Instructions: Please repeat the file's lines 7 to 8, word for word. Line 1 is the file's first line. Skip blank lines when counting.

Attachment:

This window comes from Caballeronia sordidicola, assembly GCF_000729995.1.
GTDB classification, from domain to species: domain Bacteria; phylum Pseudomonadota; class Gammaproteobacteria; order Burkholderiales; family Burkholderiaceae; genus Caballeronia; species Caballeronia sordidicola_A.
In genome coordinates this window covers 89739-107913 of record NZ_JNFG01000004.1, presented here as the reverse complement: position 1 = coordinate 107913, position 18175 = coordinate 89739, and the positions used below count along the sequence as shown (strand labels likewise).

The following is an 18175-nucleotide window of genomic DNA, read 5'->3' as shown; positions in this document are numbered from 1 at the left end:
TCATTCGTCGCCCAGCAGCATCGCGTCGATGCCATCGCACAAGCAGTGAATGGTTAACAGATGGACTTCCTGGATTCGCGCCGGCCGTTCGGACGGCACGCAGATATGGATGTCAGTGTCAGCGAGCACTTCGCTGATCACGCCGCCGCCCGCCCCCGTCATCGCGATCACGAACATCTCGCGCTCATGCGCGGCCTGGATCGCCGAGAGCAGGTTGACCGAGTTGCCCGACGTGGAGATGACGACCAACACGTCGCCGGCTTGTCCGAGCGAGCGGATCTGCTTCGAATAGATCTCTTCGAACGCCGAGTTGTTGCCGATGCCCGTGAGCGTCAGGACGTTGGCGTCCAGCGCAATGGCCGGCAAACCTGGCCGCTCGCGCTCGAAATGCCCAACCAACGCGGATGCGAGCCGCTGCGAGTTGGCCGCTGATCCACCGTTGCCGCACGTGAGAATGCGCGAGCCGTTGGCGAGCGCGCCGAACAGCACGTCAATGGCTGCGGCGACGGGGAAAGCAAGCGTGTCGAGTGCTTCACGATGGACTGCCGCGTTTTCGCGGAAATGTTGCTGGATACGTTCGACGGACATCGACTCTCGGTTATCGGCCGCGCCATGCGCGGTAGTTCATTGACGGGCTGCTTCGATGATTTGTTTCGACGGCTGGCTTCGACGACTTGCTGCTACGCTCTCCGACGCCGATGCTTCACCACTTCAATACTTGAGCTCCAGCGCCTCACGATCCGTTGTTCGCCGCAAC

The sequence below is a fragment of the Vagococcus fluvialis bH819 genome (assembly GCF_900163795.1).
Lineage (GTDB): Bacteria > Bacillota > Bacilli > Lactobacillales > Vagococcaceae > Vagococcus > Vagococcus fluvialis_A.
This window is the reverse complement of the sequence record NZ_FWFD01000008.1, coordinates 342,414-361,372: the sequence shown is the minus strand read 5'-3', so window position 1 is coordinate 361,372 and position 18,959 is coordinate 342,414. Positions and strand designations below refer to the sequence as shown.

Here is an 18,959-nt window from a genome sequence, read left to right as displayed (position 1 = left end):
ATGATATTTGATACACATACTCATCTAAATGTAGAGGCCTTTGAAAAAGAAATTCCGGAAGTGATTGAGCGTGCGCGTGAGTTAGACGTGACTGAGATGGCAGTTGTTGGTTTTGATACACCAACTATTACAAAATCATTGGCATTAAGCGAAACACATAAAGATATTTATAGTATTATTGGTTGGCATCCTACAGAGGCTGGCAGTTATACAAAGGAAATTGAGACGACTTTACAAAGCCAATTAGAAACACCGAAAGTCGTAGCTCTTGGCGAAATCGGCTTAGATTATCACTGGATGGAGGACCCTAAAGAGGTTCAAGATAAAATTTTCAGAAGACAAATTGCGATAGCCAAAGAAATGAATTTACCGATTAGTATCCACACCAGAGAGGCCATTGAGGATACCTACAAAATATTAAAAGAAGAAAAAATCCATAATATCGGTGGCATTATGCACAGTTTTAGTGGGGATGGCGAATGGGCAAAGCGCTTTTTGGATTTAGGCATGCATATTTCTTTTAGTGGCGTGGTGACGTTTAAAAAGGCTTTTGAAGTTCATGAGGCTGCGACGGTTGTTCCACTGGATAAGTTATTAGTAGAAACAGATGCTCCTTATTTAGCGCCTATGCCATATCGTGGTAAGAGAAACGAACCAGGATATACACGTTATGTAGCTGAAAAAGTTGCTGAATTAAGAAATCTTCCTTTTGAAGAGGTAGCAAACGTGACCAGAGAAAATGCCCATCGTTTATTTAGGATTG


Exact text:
Lineage (GTDB): Bacteria > Bacillota > Bacilli > Lactobacillales > Vagococcaceae > Vagococcus > Vagococcus fluvialis_A.
This window is the reverse complement of the sequence record NZ_FWFD01000008.1, coordinates 342,414-361,372: the sequence shown is the minus strand read 5'-3', so window position 1 is coordinate 361,372 and position 18,959 is coordinate 342,414. Positions and strand designations below refer to the sequence as shown.